“The Immortal Hulk” has changed the face of one of the most iconic heroes in American comics. Taking it back to its horror roots, the Hulk becomes more monster than man in their Marvel series, as the Hulk comes out at night through gruesome body transformations. Writer Al Ewing has scaled Hulk back to his inception–the gray, night-faring monster of the early day Marvel–to inject a little horror into the superhero genre.


Horror and superheroes have been lumped together since the early ’50s, with Comic Code Authority spawning from legal allegations leveled at Comic-book Industry for misleading the impressionable youth. Though the mature content of early comics was aimed at adults, it wasn’t uncommon for children to pick up “A Vault of Horror.” While superhero comics were challenged for a myriad of subjects, that led to the self-censorship of comics. This common history has made horror and superheroes an unlikely pair.

The first time horror and hero were mixed, to great success, was “Hellboy.” Though “Hellboy” came after other successful characters blending the genre of hero and horror like “John Constantine” and “Blade,” “Hellboy” was notable for its mix of cosmic horror, fairytales and literary allusions. These elements not only inspired a genre but created a standard for horror moving forward. Horror comics were more than the art or the scares, rather it became a new addition to the literary canon.

A New Hulk

In the first collected volume of “The Immortal Hulk,” each issue is presented as a self-contained chapter following a vagabond Bruce Banner as he solves Gamma-related mysteries and attempts to unravel the core mystery of the Green Door. The one-off stories are presented like “Tales from the Crypt” issues, each chapter ending with a twist or horrific consequences as our monster, the Hulk, stalks away, into the night.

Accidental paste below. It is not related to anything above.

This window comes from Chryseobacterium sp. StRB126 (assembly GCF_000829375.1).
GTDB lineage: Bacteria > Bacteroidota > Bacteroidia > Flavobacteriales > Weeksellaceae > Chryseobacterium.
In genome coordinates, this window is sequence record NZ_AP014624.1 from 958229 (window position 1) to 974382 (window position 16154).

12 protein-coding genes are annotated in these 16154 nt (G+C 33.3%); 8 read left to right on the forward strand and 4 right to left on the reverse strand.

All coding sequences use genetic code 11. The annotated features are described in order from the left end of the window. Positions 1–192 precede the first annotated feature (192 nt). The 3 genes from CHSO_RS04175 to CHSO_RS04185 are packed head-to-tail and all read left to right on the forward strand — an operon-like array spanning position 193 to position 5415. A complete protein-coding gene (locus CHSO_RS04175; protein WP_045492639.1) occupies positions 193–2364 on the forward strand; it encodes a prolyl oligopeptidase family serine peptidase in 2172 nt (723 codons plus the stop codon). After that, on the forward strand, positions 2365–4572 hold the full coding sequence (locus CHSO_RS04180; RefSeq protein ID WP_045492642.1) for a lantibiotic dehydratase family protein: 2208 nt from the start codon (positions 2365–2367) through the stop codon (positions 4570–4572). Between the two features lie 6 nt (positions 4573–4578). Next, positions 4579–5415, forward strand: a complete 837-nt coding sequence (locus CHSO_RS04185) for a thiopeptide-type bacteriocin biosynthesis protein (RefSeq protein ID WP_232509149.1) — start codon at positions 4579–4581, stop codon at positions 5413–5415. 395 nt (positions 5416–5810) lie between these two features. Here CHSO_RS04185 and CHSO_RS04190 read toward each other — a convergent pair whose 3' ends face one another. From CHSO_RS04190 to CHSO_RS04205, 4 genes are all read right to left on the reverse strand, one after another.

What Al Ewing imagines, and Joe Bennette pencils into life, is an anti-hero evocative of an ’80s slasher villain. The Hulk is a monster who dispenses a horrific justice in the name of some greater cosmic structures. His rationale is fueled by his senses as he follows up cases. Though he rarely kills, the Hulk stands as a veiny isometric being, similar to a body horror creation of a David Cronenberg film. This stature and design make the Hulk threatening and grotesque as he dominates each panel of the comic, lending to an unsettling representation of the green being.

Re-defining the Superhero

The representation of the Hulk as a horror monster changes the presentation of comic book heroes. The Hulk is not a misunderstood, purpled-pants wearing hero, rather he is a monster of the night who dispenses justice. Through this, the Hulk becomes a critique of the vigilante. Though the Hulk destroys the monster or captures the villain, he is always perceived as a greater monster. 

Being the hero and monster of every story allows for a new interpretation of the hero genre itself. Like most horror, “The Immortal Hulk” is a critique that allows the reader to interpret ideas, here superheroes, through a new lens. Though cape crusaders are held as bastions of justice, their actions are always removed from the law. The Hulk provides a new way of reading and interpreting the concept of the hero since he is both hero and a monster. This perspective not only informs the Hulk moving forward but the genre itself, with the Hulk acting as an example of the “Horror Hero” for a new generation. 

Benjamin Ervin is a senior studying English literature and writing at Ohio University. Please note that the views and opinions of the columnists do not reflect those of The Post. Want to talk more about it? Let Benjamin know by emailing him be425014@ohio.edu.